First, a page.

Yes, visitors should be made to remove face coverings when entering a school.
    I agree.

    Rules don't have to be the same for everyone:
    Yes they do!! It is called "equality" and is an essential element of a fair society!

    for people who wear religious clothing should never be made to take off what is extremely important to them.
    But didn't you just say "Yes, visitors should be made to remove face coverings when entering a school."
    Now you are saying that they shouldn't!
    I'm sure you don't need me to point out how illogical and unworkable your proposed system is?

    Yes, logically it seems unfair but in practice it will make sense.
    You'll have to explain how, because if some people are allowed to circumvent rules simply by claiming to be special, what you are proposing is inequality and discrimination.

    Why should someone be allowed to wear a bandana? Does this have sacred religious connotations? If not, they should be made to take it off.
    If they use the bandana to cover their face, then yes, they should be required to remove it.

    And remember that no one is forcing anyone to remove their face covering. They can keep it on simply by choosing not to enter the building that requires them to remove it. They just have to decide which is more important, the face covering or the thing they want to do in said building.
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    (Original post by HotDetermination)
    An insensitive comment isn't going to help us here. Yes, it's cultural so let them partake in their culture. We don't need to complicate this: it's their choice what they do with themselves and exceptions will be made when it comes to religion.
    You still seem to be having trouble with the basic concept here.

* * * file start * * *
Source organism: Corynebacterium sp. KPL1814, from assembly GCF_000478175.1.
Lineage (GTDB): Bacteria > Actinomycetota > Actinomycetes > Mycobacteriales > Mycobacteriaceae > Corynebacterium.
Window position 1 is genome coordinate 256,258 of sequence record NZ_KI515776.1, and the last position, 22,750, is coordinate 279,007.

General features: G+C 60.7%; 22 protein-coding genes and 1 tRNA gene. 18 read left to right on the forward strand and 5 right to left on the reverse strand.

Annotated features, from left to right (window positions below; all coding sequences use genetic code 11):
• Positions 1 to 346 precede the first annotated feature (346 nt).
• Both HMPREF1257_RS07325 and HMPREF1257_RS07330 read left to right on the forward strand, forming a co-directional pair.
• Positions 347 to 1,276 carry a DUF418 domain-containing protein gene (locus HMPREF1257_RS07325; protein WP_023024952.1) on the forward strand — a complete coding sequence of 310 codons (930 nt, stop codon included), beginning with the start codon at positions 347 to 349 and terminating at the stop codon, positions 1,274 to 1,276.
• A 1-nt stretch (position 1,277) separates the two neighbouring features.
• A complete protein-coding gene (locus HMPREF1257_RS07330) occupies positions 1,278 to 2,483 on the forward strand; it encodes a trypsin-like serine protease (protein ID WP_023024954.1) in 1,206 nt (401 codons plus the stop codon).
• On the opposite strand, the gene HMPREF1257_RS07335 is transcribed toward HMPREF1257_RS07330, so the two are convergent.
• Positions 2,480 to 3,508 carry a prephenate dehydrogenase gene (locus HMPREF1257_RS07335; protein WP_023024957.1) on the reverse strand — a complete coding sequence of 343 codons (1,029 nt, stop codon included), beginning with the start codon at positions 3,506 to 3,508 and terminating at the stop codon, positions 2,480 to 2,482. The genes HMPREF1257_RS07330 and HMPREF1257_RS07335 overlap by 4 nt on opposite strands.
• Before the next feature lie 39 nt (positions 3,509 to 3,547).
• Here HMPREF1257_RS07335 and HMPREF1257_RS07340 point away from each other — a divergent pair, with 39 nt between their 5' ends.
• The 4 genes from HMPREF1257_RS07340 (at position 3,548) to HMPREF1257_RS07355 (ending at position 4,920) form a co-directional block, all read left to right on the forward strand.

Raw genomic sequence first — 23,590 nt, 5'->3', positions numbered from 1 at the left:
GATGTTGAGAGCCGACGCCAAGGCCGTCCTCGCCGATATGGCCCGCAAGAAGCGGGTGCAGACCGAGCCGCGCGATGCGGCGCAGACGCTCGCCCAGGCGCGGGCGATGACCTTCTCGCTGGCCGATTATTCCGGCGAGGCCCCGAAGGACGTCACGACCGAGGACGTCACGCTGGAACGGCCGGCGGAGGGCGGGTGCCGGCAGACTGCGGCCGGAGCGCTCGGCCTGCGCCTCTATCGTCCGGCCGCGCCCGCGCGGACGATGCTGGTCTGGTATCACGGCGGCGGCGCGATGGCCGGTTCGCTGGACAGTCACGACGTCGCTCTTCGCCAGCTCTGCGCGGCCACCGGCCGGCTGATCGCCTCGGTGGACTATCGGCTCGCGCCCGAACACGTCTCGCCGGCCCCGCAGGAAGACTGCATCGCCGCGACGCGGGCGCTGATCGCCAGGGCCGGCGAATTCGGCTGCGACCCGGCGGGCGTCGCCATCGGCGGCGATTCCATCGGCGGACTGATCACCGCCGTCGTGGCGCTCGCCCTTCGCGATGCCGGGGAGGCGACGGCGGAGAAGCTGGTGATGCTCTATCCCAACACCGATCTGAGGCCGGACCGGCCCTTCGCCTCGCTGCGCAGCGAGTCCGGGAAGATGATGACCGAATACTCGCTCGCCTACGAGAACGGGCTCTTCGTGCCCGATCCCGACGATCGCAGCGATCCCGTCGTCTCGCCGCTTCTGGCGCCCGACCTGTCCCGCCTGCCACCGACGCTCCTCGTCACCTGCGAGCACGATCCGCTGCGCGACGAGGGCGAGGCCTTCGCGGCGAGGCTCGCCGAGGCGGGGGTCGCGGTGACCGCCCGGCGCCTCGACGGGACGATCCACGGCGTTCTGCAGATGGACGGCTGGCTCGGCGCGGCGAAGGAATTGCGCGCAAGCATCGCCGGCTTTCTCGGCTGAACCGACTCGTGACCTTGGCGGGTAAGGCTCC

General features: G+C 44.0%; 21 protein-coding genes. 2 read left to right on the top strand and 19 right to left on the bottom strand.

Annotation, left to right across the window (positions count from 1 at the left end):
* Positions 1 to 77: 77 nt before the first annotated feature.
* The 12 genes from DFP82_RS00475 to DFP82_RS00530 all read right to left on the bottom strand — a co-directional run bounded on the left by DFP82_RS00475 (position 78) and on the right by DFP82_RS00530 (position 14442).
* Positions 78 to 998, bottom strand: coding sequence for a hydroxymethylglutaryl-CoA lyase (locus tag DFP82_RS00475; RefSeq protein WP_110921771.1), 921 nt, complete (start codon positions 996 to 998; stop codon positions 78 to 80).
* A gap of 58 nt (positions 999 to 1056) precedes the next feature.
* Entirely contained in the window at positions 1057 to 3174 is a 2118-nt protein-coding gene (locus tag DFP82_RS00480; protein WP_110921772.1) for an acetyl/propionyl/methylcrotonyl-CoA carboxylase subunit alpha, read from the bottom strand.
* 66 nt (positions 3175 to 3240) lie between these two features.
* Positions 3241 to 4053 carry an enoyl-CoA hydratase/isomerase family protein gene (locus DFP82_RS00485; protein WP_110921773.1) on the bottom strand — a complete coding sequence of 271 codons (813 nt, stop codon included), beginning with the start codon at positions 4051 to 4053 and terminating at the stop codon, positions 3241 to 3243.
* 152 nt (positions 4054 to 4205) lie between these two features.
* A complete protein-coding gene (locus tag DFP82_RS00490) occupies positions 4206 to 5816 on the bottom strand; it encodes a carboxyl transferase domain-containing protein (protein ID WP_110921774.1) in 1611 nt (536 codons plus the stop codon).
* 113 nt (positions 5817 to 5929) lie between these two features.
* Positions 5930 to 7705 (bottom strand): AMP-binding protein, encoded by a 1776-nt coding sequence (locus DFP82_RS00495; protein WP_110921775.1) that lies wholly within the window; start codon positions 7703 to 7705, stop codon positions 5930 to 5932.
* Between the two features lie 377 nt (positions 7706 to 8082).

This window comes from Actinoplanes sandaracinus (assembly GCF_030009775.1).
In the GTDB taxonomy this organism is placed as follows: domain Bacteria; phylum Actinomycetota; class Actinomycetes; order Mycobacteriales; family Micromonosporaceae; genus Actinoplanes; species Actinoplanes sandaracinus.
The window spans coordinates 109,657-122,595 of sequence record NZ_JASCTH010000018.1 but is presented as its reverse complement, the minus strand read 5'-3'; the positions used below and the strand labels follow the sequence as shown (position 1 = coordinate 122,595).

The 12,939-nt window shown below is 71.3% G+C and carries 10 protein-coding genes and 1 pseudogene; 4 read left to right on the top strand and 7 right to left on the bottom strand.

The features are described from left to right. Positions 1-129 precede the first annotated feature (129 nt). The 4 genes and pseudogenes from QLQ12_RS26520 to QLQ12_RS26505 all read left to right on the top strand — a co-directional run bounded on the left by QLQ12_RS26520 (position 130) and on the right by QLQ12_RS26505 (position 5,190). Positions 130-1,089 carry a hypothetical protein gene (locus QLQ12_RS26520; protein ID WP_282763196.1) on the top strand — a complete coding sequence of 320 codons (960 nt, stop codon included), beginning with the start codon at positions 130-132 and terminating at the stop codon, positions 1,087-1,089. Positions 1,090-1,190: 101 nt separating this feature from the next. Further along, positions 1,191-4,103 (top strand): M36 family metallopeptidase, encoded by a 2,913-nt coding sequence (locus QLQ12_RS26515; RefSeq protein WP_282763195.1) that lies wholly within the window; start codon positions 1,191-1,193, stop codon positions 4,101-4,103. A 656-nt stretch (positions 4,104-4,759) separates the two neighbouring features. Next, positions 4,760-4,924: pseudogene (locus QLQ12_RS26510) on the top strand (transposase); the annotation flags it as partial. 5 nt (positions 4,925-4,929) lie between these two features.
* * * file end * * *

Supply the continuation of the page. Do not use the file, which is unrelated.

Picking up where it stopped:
Wearing a burqa or niqab is personal choice, whether it is religious, cultural or sartorial. The wearer is entirely entitled to wear it. However, if a situation requires the removal of face coverings, it is irrelevant why they are being worn, they must be removed.
    In just the same way that the law prohibits FGM, claiming cultural or religious practice is not a reason to relax the rules.
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    (Original post by Retired_Messiah)
    Sorry since when did schools dictate what a parent wears? If it was actual written policy fair enough, but it wasn't.
    I'm sure most schools have no written policy against parents wearing Vendetta masks when on the school premises, but I'm pretty sure that if any did they would be asked to remove them.
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    (Original post by Cubone-r)
    For the same reason no one is allowed to walk into a bank or a store with a helmet or balaclava on, pupils should not be covering up their whole faces in schools to the extent that we cannot identify them. We are not telling her what she can and cannot wear, we are telling her to follow the laws and practices of the society in which she lives.